Paris: Musée de l’Orangerie

If you’re planning a Monet-themed weekend in the French capital, then the Musée de l’Orangerie on the edge of the Jardin des Tuileries is a must.

The small museum is home to eight of the most impressive of Claude Monet’s series of Nymphéas (or Water Lilies) paintings.

The Impressionist artist spent three decades working on a series of 300 or so Nymphéas, which were often painted from memory having been inspired by the water lilies growing in the Japanese garden at his home in Giverny.

Monet offered the eight paintings to the French state as a gesture of peace the day after the Armistice was signed in November 1918.

But it wasn’t until 1927, a year after the artist’s death, that they were finally displayed at the Musée de l’Orangerie.

The eight enormous works of art are almost 2m-tall and are made up of a series of painted panels (below) that sit side-by-side in two specially-designed oval-shaped galleries.

One of the eight Nympheas panels by Claude Monet at the Musee de l'Orangerie in Paris

The paintings are beautiful and evocative, with some more striking than others. Some are painted a very dark blue with barely any water lilies, while others are a much lighter blue and filled with the easily identifiable pink- and cream-coloured flowers.

Along with the eight Nymphéas, the Musée de l’Orangerie is home to the Jean Walter-Paul Guillaume Collection, an impressive collection of Impressionist and early 20th century art.

Many of the works were collected by the French art dealer Paul Guillaume in the 1920s and 1930s.

Following his death at the age of 42, his widow Domenica married the architect Jean Walter and later sold the artworks to the French state in the name of her two husbands.

The extraordinary collection boasts 25 paintings by Renoir, 15 pieces by Cezanne and numerous works by Picasso, Matisse and Modigliani, among others.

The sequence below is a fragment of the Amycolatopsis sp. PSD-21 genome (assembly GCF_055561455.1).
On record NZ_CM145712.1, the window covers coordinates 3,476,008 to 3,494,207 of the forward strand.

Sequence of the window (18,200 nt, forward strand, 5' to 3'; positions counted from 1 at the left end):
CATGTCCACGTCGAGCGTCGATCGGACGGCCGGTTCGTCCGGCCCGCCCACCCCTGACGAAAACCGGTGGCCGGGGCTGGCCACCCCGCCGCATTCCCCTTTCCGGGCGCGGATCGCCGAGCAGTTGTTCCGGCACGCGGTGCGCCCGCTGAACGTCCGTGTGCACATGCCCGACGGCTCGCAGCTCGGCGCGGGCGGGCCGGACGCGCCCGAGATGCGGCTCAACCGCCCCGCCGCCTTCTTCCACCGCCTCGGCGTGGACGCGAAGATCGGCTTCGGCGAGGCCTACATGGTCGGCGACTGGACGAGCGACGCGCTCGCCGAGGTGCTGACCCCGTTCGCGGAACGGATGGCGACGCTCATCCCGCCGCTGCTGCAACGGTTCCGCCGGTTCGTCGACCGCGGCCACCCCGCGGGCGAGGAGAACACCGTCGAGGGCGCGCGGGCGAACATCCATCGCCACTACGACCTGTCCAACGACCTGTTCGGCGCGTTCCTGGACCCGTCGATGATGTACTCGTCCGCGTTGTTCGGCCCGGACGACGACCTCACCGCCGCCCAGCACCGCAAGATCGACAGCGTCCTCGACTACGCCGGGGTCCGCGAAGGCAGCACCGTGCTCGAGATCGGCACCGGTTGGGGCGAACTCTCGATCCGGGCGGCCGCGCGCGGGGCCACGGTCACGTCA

One of the paintings by Marie Laurencin at the Musee de l'Orangerie in Paris

I was particularly enamoured by the paintings by Marie Laurencin, whose abstract works were painted in a delicate palette of pinks and greys (above).

I also liked the small model on display that painstakingly recreated the Guillaume family home and was amazed to see a host of priceless paintings casually hanging on the apartment walls as though they’d picked them up in Ikea.

I enjoyed my visit to the Musée de l’Orangerie. It’s a small museum so I spent a little over an hour perusing the collection, and while the famed Nymphéas were the star attraction, the museum’s lesser-known works by the likes of Laurencin and Modigliani were just as noteworthy.

A superb collection and well worth a visit if you’re near the Jardin des Tuileries.

9 thoughts on “Paris: Musée de l’Orangerie

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  1. I also like the paintings by Marie Laurencin and was introduced to the artist and her work during a visit to L’Orangerie a few years ago. Along with the Musee Marmottan, it’s one of my favourite Galleries in Paris

    Liked by 1 person

      1. I put off visiting for years because it’s not really conveniently located but I’m happy that I finally set aside the time to go. The lower floor is a circular room with frame after frame of Monet paintings that I think you’ll like. Enjoy!

        Liked by 1 person

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